It was the science fiction writer Arthur C. Clarke who wrote, "Any sufficiently advanced technology is indistinguishable from magic." And clearly many people think that way about applications for smartphones.
Mobile apps can show us detailed maps of most places on earth.
They can read QR codes that tell us when the next bus is coming to this stop.
They alert us to the scores of sporting events we care about.
So we willingly give ourselves over to these services that do all these amazing things for us. Often we sign in to them using our Facebook or Google or Twitter accounts, thereby giving those social network platforms access to information about our preferences for products, who our friends are, where we are dining and how we are amusing ourselves.
And it is not just consumers who are handing over their information to these platforms. News organizations have become more dependent on traffic from mobile devices. The late David Carr wrote about the worrying aspcts of the trend last October.
He noted that more than half the traffic to The New York Times website comes from mobile devices and that Facebook's mobile app was responsible for a considerable amount.
What makes this dependence perilous for media companies is that Facebook and Google are constantly tweaking their algorithms that dictate which items gain prominence in their timelines and search results. Among the changes:
- Facebook is delivering more videos to your timeline. It is not your imagination. Facebook calls it an improvement, but clearly it is taking advantage of video's power to hold people's attention so more ads can be shown. This is why the same goofy viral videos are re-shared by many of your connections.
- Reuters reported last September that Google changed its algorithm so that "in the news" search results now include company press releases. In some cases the company announcements are favored over reports by news organizations (including, of course, Reuters). This can reduce traffic to news sites and thus their advertising revenue, Reuters reported.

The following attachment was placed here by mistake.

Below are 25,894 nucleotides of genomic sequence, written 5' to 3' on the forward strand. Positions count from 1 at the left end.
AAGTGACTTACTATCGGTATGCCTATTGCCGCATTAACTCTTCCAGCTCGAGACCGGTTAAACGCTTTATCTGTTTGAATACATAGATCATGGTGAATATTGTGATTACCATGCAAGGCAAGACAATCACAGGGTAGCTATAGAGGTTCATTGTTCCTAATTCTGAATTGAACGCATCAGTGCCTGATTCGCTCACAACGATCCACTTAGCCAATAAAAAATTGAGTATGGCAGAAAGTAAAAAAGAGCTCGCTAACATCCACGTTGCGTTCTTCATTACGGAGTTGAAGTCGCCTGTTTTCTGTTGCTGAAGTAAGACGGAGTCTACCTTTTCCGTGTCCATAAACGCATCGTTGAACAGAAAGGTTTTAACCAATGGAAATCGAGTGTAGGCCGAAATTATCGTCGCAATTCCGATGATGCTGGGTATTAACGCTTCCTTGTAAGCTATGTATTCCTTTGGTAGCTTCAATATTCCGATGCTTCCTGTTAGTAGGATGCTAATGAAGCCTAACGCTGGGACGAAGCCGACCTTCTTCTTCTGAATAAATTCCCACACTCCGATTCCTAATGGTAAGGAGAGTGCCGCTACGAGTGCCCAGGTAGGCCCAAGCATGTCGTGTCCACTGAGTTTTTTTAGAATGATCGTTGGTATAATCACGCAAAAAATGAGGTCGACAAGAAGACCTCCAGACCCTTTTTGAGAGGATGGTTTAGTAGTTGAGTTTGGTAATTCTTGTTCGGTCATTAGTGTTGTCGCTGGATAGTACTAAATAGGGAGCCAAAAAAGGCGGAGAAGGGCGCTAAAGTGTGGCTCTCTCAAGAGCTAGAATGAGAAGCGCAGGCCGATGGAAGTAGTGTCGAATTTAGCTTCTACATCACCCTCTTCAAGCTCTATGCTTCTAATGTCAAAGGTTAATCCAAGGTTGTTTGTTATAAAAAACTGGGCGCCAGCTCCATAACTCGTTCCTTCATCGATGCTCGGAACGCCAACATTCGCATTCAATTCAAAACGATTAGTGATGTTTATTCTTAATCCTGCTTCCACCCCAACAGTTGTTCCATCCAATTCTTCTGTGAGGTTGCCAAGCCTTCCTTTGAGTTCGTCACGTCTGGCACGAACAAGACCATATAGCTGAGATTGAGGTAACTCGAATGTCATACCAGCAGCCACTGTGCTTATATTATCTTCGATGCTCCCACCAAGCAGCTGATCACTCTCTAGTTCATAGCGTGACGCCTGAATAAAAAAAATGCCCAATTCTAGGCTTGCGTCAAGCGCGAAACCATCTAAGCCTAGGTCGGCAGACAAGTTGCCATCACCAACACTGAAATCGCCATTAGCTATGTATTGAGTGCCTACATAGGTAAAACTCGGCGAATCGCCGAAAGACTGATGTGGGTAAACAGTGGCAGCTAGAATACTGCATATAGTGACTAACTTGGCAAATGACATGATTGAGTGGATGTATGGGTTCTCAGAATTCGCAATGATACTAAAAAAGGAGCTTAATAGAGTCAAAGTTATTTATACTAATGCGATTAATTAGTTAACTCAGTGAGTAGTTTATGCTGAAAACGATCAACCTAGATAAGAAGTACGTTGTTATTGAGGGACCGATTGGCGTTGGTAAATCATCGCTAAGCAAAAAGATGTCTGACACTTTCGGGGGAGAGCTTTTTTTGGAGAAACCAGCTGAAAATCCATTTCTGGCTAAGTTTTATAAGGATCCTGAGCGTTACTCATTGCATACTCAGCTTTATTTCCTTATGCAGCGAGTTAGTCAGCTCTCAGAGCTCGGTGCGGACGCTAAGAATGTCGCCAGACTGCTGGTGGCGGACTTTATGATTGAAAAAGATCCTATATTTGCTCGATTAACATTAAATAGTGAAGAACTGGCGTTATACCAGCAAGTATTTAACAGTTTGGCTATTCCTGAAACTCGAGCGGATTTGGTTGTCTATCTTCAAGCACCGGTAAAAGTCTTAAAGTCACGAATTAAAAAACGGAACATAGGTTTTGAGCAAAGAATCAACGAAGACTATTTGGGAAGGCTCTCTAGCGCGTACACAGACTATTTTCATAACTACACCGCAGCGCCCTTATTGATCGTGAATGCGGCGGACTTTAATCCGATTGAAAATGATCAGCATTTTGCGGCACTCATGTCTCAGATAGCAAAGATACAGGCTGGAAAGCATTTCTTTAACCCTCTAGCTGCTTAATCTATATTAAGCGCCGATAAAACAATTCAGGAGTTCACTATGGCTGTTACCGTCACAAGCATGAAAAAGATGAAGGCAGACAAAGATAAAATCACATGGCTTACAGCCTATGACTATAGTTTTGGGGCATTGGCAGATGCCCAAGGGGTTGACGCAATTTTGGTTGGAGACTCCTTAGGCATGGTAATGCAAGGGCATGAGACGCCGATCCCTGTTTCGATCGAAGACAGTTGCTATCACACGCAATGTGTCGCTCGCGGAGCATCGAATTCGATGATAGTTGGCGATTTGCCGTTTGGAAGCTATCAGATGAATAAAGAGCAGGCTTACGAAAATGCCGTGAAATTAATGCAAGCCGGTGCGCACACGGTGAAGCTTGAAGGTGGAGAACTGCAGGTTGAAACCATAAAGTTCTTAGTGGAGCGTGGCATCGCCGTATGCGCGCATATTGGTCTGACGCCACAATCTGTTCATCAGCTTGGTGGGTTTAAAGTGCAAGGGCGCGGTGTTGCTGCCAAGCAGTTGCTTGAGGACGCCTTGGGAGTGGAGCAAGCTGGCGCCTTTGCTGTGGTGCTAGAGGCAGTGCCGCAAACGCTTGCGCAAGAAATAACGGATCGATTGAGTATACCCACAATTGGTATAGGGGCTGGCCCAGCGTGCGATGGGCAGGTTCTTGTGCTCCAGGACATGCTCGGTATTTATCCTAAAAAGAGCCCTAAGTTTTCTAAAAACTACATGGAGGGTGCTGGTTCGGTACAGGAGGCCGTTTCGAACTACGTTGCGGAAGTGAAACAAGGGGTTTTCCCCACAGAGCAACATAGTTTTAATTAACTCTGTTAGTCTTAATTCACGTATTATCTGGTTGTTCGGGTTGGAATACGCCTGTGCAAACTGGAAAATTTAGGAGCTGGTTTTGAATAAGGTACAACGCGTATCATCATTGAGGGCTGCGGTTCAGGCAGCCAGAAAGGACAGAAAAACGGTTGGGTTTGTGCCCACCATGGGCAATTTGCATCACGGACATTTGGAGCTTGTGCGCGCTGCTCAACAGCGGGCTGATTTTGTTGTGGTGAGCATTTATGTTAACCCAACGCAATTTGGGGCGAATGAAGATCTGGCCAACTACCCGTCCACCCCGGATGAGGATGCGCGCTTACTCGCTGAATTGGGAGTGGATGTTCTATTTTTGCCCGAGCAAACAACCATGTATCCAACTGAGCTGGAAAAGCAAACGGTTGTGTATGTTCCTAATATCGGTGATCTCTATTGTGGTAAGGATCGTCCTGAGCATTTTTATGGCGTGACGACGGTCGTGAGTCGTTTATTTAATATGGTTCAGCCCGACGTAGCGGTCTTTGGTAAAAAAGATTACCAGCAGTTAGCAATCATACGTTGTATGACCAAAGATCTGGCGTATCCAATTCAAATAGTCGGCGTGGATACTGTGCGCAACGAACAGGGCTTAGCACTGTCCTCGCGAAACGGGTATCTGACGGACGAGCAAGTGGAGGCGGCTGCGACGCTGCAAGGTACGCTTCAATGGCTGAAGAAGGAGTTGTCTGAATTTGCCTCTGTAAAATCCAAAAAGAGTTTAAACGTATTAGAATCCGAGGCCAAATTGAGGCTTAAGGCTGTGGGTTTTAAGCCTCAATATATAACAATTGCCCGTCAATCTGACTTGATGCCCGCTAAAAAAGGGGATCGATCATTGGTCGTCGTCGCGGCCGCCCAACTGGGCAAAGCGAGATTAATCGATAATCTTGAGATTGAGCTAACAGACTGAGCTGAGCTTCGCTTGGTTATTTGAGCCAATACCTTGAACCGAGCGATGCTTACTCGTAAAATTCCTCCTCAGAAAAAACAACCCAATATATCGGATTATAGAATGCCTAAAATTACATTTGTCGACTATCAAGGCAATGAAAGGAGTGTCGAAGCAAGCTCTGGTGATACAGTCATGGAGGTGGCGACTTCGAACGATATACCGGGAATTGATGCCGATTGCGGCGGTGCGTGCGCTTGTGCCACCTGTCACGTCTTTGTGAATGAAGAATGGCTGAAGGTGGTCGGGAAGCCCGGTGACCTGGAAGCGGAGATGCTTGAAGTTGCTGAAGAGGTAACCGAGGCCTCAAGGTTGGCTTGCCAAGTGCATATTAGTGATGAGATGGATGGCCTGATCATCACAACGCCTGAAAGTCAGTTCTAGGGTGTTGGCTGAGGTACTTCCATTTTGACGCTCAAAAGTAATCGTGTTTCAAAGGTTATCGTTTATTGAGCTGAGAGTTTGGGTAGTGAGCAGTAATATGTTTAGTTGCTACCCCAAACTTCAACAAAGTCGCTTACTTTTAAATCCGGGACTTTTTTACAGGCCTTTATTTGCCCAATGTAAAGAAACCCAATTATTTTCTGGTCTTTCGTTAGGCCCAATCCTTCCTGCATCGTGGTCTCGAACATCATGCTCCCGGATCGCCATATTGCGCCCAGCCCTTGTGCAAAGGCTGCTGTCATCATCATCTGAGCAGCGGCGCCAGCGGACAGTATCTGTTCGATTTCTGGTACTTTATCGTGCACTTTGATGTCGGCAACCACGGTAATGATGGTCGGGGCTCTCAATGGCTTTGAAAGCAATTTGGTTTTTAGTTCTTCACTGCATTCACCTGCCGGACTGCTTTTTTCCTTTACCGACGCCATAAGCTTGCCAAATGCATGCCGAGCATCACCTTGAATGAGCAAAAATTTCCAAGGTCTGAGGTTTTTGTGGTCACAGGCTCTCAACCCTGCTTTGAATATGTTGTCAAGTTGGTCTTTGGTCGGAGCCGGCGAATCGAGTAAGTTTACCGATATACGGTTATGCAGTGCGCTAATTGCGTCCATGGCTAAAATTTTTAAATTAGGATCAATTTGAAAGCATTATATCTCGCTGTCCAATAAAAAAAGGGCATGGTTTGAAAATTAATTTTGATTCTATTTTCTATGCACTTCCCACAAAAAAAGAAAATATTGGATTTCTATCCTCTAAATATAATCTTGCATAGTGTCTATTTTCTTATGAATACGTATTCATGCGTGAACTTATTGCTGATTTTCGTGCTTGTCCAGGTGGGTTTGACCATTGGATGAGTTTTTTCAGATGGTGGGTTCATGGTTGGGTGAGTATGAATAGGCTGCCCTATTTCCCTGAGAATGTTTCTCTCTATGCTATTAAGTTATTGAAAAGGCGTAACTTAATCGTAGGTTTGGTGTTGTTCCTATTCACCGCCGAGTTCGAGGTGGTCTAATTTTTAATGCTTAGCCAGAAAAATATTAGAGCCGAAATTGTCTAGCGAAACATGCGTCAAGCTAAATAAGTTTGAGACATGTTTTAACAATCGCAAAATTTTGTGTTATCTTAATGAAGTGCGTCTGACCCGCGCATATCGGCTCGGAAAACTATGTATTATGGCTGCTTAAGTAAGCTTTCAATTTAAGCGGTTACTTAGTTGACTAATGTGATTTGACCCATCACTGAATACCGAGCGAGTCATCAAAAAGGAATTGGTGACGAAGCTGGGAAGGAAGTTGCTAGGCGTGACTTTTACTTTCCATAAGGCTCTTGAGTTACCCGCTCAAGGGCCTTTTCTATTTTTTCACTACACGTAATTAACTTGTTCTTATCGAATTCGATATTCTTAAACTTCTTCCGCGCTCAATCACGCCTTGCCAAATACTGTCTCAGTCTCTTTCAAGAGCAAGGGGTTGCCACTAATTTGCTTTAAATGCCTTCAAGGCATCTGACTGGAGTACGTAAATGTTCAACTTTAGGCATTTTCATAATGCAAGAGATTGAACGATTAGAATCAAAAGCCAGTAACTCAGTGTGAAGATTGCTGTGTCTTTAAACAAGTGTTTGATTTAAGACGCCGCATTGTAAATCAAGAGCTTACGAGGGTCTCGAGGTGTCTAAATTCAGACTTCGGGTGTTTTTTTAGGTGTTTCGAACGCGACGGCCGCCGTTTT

- Google has announced that it is giving preference in search results to mobile-friendly web pages. This may seem benign until you realize that Google is trying to capture more mobile traffic and advertising (paywall) that is now going to mobile applications. Facebook is one of the fastest growing competitors. Some websites are seeing declines in their traffic since Google made the change.
And it is not just traffic that they control. Google and Facebook control 70 percent of all mobile advertising worldwide, according to eMarketer. That's right -- 70 percent worldwide.
Joshua Benton of the Nieman Lab recently noted that Facebook is trying to persuade news media organizations to produce content specifically for its platform. No longer would Facebook wait for users to share news links; it would publish the news content directly and share the resulting ad revenue with the news publisher. (Matt Buchanan of the Awl explains how this model -- called distributed content -- works.)
Facebook has never shared ad revenue with news publishers before, so distributed content looks like a better deal for them, Benton said. But the flip side is that Facebook will know even more about the news publishers' audiences than they do themselves.
And it is this user information that allows Facebook to direct targeted ads that are more effective and thus command higher rates because they anticipate your needs and desires (a whimsical notion of the magic of this technology is in the cartoon at right).
News organizations cannot hope to match the technology of social media platforms. The ones that have tried have failed.
The formula is not secret and it is not magic. The platforms have always understood that the value of their business is based on information about users. They have invested all their energy and resources into knowing the audience.
News media organizations have tended to look at their audience as mere consumers of their product. They produced information for users. But they did not see their audience itself as the product. So now, they have to rely on the platforms to reach their audience. The platforms are calling the tune, and they can change the tune when they like.
James Breiner is a former ICFJ Knight Fellow who launched and directed the Center for Digital Journalism at the University of Guadalajara. Visit his websites News Entrepreneurs and Periodismo Emprendedor en Iberoamérica.
Main image CC-licensed by Flickr via Niall Kennedy.